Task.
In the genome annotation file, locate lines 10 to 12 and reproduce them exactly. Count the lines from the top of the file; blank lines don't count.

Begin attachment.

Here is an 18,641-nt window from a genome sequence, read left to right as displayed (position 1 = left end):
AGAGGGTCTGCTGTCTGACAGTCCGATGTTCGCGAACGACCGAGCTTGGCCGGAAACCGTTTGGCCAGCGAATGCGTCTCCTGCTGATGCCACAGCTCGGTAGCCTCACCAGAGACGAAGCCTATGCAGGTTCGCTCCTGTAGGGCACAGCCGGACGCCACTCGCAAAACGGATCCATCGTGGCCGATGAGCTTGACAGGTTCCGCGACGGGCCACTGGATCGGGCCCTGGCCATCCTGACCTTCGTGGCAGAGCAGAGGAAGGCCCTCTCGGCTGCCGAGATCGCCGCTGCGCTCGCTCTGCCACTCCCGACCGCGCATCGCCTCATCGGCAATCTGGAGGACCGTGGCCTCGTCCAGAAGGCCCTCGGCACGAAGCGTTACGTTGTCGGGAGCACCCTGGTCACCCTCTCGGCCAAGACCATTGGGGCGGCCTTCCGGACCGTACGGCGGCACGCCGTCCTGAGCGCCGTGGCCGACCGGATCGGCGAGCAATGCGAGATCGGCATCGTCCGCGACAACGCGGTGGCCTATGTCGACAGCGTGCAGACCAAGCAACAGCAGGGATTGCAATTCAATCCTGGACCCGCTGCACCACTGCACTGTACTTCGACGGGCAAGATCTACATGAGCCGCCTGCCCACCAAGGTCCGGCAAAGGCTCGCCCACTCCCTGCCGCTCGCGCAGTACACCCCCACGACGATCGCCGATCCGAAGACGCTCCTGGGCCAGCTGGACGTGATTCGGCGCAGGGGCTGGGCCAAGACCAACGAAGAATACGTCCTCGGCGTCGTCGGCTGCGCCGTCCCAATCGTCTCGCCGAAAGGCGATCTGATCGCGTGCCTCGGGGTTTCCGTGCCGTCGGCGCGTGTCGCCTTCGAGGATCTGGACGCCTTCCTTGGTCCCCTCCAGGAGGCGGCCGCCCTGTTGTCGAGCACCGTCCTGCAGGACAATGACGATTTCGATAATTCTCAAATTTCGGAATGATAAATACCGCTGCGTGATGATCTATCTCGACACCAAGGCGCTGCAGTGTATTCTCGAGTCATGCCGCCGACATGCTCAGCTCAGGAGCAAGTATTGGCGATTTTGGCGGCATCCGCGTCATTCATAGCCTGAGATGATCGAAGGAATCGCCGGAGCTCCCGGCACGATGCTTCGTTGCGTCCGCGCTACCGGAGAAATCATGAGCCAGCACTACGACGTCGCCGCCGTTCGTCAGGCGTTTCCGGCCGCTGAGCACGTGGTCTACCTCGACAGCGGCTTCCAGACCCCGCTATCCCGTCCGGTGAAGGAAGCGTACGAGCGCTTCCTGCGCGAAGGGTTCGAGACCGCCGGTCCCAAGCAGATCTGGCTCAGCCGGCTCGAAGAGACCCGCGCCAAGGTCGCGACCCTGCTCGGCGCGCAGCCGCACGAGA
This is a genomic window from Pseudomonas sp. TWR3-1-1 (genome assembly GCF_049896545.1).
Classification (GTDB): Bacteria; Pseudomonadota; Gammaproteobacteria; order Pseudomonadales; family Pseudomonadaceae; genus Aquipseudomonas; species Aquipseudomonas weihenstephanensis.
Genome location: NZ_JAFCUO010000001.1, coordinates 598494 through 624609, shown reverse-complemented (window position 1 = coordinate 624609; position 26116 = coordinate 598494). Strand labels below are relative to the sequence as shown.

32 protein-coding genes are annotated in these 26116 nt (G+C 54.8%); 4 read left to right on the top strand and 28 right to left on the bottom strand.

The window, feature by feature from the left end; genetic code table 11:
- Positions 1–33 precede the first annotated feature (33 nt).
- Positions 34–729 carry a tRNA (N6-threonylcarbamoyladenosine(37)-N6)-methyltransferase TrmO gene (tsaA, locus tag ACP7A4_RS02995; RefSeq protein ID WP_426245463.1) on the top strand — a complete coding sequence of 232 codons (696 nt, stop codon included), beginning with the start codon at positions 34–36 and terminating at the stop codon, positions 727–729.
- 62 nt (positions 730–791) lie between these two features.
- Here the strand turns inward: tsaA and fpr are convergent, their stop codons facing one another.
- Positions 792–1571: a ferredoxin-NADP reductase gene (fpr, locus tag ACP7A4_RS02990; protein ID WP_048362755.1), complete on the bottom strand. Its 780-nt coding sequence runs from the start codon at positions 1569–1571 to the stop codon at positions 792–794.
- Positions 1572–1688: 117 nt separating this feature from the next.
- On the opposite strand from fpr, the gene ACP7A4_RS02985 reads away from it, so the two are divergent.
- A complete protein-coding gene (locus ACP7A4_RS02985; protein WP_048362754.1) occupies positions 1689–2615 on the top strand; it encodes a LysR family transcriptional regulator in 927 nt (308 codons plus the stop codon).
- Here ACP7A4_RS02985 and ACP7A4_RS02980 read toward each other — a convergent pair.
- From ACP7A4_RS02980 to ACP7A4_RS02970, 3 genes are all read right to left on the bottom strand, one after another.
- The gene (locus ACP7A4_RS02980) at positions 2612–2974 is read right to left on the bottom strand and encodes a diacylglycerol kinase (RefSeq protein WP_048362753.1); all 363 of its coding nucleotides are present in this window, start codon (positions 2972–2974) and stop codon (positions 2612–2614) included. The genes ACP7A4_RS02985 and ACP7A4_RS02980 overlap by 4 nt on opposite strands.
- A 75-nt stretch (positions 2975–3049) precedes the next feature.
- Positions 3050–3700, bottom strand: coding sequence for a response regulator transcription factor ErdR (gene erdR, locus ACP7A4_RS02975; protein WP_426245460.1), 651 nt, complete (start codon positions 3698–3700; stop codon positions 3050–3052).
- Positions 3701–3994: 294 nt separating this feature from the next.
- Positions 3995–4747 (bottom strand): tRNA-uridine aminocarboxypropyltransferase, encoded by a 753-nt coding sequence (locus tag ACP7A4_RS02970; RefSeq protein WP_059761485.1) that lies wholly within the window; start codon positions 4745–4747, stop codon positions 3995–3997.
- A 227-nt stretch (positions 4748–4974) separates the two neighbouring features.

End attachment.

- 62 nt (positions 730–791) lie between these two features.
- Here the strand turns inward: tsaA and fpr are convergent, their stop codons facing one another.
- Positions 792–1571: a ferredoxin-NADP reductase gene (fpr, locus tag ACP7A4_RS02990; protein ID WP_048362755.1), complete on the bottom strand. Its 780-nt coding sequence runs from the start codon at positions 1569–1571 to the stop codon at positions 792–794.